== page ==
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RECONSTRUCTION. AFTER THE WAR North Economic Boom Beginnings of the Guilded Age Often blamed the south for its own slow recovery (forgot about Sherman)

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Presentation on theme: "RECONSTRUCTION. AFTER THE WAR North Economic Boom Beginnings of the Guilded Age Often blamed the south for its own slow recovery (forgot about Sherman)"— Presentation transcript:


2 AFTER THE WAR North Economic Boom Beginnings of the Guilded Age Often blamed the south for its own slow recovery (forgot about Sherman) Federal govt is supreme. South The union had destroyed the Railroads, Factories, and Plantations The South counted for only 12% of the nations total wealth ¼ of men 20 to 40 were killed in war 3 million newly freed slaves without homes or jobs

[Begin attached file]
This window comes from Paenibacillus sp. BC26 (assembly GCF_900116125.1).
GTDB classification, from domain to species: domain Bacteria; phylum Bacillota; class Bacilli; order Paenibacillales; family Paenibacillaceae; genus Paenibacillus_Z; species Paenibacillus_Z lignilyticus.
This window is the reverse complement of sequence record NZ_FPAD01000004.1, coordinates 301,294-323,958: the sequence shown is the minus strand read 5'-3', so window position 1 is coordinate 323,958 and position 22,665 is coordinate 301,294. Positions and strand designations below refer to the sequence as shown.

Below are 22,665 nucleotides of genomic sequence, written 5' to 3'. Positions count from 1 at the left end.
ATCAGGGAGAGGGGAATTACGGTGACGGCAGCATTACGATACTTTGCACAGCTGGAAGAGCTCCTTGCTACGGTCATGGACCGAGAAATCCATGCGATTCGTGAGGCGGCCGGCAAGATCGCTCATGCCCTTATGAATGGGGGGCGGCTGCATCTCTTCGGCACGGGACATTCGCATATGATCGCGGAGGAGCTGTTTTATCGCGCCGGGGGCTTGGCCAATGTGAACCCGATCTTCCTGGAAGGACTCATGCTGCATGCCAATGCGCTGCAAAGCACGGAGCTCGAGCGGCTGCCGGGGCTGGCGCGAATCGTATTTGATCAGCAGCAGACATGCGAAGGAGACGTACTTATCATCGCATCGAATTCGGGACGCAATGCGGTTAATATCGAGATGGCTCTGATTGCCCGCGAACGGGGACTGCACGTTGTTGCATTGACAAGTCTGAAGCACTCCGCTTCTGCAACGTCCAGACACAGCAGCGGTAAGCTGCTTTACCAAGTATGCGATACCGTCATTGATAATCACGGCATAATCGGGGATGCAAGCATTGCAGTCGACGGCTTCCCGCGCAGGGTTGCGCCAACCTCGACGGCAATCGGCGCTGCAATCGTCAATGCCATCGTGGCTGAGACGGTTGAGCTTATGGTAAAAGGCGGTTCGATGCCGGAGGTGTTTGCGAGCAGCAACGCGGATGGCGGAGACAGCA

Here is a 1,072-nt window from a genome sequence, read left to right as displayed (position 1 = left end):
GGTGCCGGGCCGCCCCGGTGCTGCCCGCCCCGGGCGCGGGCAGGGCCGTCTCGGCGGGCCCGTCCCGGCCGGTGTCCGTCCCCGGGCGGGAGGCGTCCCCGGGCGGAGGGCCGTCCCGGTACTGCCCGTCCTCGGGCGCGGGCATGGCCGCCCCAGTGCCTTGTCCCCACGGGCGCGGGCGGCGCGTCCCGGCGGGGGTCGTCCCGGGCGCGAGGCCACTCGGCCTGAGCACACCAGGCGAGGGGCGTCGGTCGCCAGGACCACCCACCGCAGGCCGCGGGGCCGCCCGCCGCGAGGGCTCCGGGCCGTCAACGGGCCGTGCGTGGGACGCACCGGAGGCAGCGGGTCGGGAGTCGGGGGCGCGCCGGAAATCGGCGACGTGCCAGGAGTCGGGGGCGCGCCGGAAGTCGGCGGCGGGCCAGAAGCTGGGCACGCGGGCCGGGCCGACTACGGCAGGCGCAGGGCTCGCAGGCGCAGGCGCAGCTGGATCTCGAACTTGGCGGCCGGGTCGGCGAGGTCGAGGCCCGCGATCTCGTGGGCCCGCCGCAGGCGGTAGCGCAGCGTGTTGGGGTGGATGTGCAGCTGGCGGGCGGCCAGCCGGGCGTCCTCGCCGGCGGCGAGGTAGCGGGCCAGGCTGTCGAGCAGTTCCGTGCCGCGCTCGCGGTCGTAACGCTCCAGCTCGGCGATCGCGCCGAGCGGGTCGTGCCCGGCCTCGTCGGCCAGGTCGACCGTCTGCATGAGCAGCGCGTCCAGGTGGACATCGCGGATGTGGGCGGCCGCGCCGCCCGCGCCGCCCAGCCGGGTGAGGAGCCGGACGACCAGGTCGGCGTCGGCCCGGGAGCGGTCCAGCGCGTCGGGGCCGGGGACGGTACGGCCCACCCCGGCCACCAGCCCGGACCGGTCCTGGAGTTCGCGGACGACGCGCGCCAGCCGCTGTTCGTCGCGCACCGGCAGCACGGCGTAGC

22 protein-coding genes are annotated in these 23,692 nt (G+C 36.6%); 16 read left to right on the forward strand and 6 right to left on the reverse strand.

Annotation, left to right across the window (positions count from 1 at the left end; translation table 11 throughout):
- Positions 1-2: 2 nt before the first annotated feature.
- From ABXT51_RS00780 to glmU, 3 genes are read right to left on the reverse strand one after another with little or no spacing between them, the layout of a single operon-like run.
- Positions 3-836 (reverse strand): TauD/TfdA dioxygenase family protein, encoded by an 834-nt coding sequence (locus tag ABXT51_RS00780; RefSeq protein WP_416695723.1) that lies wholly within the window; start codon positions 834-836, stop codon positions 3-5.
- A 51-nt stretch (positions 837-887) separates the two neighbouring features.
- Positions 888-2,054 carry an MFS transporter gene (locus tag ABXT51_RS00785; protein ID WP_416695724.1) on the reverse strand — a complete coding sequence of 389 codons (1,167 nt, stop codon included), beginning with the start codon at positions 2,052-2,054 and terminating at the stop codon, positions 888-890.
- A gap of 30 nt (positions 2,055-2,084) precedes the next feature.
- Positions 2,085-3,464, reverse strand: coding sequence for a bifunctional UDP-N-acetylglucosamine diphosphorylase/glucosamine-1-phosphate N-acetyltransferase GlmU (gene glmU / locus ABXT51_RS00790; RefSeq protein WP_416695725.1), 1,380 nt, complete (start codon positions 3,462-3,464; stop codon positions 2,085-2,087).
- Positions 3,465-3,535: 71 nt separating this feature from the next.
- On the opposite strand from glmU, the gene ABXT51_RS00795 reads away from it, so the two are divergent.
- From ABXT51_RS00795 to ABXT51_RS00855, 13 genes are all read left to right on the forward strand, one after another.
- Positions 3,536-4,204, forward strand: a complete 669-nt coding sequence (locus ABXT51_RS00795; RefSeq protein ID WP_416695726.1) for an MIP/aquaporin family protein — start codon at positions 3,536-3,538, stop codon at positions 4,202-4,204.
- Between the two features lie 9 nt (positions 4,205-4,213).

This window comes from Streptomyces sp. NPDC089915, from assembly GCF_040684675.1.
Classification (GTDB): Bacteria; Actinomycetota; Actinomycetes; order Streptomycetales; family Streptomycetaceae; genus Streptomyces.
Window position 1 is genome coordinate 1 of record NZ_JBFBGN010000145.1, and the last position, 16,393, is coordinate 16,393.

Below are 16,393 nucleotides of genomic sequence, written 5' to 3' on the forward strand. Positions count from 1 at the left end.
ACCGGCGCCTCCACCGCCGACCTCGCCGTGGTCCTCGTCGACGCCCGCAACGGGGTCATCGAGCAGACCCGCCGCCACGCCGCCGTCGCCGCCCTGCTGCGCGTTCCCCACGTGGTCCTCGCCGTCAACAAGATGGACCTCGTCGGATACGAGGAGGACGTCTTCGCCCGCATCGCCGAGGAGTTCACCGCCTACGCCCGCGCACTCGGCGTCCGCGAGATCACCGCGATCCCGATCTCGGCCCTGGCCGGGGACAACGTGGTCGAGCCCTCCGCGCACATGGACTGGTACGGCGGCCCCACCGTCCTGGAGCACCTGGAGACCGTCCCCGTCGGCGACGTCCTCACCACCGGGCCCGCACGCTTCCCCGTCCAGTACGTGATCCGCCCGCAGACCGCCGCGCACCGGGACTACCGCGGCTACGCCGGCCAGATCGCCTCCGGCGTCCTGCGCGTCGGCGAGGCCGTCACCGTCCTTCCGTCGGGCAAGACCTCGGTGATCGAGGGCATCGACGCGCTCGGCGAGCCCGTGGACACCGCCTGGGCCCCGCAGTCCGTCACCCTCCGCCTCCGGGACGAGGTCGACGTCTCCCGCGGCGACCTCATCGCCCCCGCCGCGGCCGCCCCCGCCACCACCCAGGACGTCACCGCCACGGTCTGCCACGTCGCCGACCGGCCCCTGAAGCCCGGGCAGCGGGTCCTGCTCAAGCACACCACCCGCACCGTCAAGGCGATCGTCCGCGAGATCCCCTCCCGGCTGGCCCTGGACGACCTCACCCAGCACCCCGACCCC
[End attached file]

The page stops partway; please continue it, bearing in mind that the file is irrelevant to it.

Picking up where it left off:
9 ISSUES OF RECONSTRUCTION How will Southern States rejoin the Union? How will the Southern economy be rebuilt? What rights will African Americans have?

10 LINCOLN’S PLAN Lincoln wanted the southern states to be able to return easily & without bitterness 1863 – Proclamation of Amnesty & Reconstruction (the 10% Plan) States could set up a government when 10% of their people had signed an oath of loyalty to the Union States could send representatives to Congress if their constitution abolished slavery & provided for education of African Americans

11 LINCOLN’S PLAN Lincoln was willing to grant pardons to Southerners & pay them for property lost in the war He did NOT insist that African Americans be given political equality (the right to vote) Lincoln’s view was that the Union was unbreakable & the Southern states had never ceded Members of Lincoln’s own party wanted much stricter conditions for the Southerners

12 Wait Abe! Not so fast! You are being too easy on the South! Henry Davis Benjamin Wade